And—this is a big one for me—gaining confidence. I’m the poster child for the introverted. People routinely think I’m a snob. I’m not, I’m just shy! The first time I went to a local romance writers’ meeting, I only got as far as the door. I had so much anxiety, I had to turn around and go home again. This was after psyching myself up for months to go in the first place. After faithfully attending meetings for three years, I attend my second chapter Christmas party only to be asked by another regular meeting attendee if I was new!

So I’m proud when I can walk into a room full of writers, nerves and all, and make myself mingle. I’m proud every time I do something scary. And I don’t stop challenging myself to do things outside of my comfort zone. It’s fabulous and freeing! Still scary, but less so each time.

Now for a few giggles. There is someone you will never meet but whom you desperately need for them to know who you are. The only way to communicate with them is to send them a box with three items. What would those three items be?

That person is Jane Austen, the most brilliant writer and prose stylist to ever live (sorry Cormac McCarthy, you’re firmly in second place), and my box can travel through time. The first item I send her is a drawing of my cat—not a photograph, I don’t want to scare her. The second is a square of linen with a very faint spritz of my favorite perfume. There is nothing like scent to create and evoke memories. The last item is a box of my favorite chocolates—Fran’s—because I want her to enjoy one of my most beloved indulgences. I would love to know Jane Austen and I shared the Fran’s experience. I only hope she would enjoy it almost as much as I do.

I knew you wouldn't leave Jane Austen behind. Great answer. You’re going into battle. What are you writing, who are you fighting and what is your weapon?

I’m writing a letter to my family in case I don’t make it. However, I have a secret weapon. My voice. I start singing and bring my enemy—grammar snobs—to their knees. To get me to stop and agree never to sing again, they surrender and happily sign my peace treaty, agreeing that the purpose of language is to communicate, that grammar rules are essentially arbitrary, that not everyone needs to or should speak standard English, and that language is a living entity that changes. They put down STRUNK & WHITE and take up Steven Pinker’s SENSE OF STYLE instead.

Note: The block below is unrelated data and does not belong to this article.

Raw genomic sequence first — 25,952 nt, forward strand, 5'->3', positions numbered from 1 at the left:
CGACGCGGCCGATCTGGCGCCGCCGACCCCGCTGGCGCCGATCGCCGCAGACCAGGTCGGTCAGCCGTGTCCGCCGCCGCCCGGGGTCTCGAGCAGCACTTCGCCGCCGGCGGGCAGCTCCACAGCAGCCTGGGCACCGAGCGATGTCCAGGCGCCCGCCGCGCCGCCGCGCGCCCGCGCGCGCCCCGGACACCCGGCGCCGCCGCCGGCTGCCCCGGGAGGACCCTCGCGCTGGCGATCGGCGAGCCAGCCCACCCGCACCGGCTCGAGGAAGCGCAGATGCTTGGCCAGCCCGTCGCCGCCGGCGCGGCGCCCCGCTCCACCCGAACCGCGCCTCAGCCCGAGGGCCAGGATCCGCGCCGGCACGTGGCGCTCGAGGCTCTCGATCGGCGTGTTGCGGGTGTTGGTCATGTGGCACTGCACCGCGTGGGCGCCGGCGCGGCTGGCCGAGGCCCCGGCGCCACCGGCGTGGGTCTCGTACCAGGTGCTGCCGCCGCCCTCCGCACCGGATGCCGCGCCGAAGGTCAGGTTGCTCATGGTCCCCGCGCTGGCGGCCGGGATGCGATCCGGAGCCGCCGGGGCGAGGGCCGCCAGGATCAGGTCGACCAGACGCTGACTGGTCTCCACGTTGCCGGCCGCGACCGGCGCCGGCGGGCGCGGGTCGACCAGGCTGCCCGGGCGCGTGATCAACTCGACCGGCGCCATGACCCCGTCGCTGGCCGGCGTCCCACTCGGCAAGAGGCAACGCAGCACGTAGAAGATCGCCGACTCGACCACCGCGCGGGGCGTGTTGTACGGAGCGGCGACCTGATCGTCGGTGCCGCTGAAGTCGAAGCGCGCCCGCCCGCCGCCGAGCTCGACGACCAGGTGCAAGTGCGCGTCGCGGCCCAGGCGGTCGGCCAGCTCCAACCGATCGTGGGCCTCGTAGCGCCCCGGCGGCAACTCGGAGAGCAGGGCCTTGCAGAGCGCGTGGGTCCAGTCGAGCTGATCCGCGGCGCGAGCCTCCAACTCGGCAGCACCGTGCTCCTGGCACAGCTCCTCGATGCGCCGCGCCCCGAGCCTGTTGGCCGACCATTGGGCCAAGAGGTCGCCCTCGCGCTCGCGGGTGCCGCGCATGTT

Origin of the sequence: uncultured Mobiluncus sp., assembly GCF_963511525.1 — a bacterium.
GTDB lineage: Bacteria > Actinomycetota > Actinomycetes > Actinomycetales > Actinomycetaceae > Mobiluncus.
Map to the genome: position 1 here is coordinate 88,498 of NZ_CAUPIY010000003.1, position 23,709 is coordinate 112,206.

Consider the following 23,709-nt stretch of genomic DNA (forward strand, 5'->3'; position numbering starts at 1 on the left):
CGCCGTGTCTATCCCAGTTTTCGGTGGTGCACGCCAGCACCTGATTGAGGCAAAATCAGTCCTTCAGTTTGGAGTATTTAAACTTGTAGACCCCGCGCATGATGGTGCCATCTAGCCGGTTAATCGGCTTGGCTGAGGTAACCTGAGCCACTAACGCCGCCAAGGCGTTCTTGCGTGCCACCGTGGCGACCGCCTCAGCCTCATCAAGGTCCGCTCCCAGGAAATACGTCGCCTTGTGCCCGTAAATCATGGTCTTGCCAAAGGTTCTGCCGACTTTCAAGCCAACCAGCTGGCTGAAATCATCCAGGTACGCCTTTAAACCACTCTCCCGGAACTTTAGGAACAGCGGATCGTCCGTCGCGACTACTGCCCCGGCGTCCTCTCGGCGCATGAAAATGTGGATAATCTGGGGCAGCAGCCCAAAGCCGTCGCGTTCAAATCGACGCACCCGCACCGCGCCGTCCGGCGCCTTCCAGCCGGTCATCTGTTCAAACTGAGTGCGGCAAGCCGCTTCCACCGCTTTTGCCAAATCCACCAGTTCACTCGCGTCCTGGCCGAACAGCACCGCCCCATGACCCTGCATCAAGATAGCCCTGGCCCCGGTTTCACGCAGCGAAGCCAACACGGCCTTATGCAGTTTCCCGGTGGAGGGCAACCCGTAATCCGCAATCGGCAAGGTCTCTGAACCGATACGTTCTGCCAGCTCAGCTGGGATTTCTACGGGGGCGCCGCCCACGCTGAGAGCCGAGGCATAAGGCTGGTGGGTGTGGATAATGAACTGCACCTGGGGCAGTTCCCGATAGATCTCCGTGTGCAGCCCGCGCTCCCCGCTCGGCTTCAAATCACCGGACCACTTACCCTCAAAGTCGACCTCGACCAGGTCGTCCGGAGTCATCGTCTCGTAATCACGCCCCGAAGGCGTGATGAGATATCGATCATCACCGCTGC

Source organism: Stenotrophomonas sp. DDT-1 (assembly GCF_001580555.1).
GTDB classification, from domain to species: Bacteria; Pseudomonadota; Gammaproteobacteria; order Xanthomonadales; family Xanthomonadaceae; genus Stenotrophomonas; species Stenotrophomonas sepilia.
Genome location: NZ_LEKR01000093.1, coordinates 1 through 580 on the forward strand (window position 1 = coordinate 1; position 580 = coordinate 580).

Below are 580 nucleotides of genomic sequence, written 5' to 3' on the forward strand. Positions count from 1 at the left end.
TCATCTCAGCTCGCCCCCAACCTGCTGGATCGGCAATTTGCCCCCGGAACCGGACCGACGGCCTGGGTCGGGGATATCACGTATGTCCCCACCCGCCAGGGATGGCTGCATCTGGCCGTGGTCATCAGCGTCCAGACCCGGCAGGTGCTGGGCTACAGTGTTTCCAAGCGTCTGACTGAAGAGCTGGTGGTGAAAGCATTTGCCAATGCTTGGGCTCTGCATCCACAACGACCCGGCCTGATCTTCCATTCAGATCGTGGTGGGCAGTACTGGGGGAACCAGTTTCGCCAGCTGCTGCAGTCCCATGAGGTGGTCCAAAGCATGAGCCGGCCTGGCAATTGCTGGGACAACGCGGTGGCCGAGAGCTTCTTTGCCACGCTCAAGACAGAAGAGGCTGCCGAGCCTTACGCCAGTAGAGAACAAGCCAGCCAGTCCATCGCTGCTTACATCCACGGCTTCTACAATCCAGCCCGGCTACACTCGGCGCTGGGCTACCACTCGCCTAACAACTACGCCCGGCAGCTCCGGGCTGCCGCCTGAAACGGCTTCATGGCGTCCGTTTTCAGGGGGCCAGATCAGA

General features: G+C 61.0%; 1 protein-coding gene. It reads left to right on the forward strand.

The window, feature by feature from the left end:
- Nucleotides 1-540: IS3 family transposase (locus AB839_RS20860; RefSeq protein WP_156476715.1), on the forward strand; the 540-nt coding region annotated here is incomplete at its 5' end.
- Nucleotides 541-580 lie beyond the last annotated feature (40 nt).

Oh my, that is just wonderful. One more question. What is up next for you?

I’m thrilled to be continuing with the series—the Landon Sisters—that TO WIN A LADY’S HEART begins. I have a contract for two more books! Watch for TO COVET A LADY’S HEART and TO SEDUCE A LADY’S HEART, to be published with Entangled. If sales are good, there will be two more Landon Sisters books.

So give my book a try and review my book on Amazon or Goodreads! Be sure to get a legit copy—and this is true for all books—not a copy from a pirate site. Years and years of hard work goes into writing a book and most of them these days you can get for less than the price of a latte. Which one are you going to enjoy more? Hopefully, ninety-nine times out of a hundred, the book! For those for whom a book is a legitimately difficult expense, use your library! I’m a huge library supporter and I hope to serve that community myself.

And if you like my book, tell your friends! Word of mouth is an extremely powerful tool for authors. I’d be over the moon and honored like you wouldn’t believe if I could continue to bring these stories and characters that I love so dearly to those who can love them as much as me.

Where can readers find out more about your book and yourself?

Book: At all fine e-retailers!


And more! Search for my name, Ingrid Hahn, or the title of my book, TO WIN A LADY’S HEART, at your favorite place to buy e-books! I’d be so honored to connect with readers on social media.

Facebook and Goodreads: Search Ingrid Hahn
Twitter: @Ingrid_Writer
Pinterest: ingridhahnwrite
Instagram: Ingrid.Hahn.Writer
~~~

It has been such a blast to finally have you on my blog, Ingrid.  I wish you the very best of sales. If anyone has a question for Ingrid Hahn, please don't be shy. She is the sweetest person and would love to answer your question.

I hope everyone has a great week. Take time for yourself and read a good book. Until we meet again, be safe, and as always, be kind to one another.

Hugs to all!

Nancy C. Weeks

10 comments :

M.C. Vaughan said...

This was such a great interview--I *love* reading about an author's process. I've got my copy & I can't wait to dive into it!

Loni Lynne said...

Congratulations, Ingrid! You did it! Can't wait to read! I loved the excerpt! ;)

Hugs!

Loni Lynne said...

Congratulations, Ingrid! You did it! Can't wait to read! I loved the excerpt! ;)

Hugs!

AnnB said...

Fun interview. My next step is to look for the book for Kindle.

Kira Decker said...

Such a wonderful interview. I loved learning how you took a kernel of an idea and turned it into something amazing. Way to go girl!

Ingrid Hahn said...

I'm glad you enjoyed the interview! And thank you! I hope you enjoy the book!

Ingrid Hahn said...

Aww! Thank you! I'm delighted! Hugs!

Ingrid Hahn said...

Woot! Thank you!

Ingrid Hahn said...

Yay! Thank you!

Teresa Hearl said...

In the shower I have wonderful ideas, but I often forget them. Maybe I need a recorder. LOL I'm glad you're able to translate those ideas to words. And two green rooms is not odd at all. Good luck with this and the next books!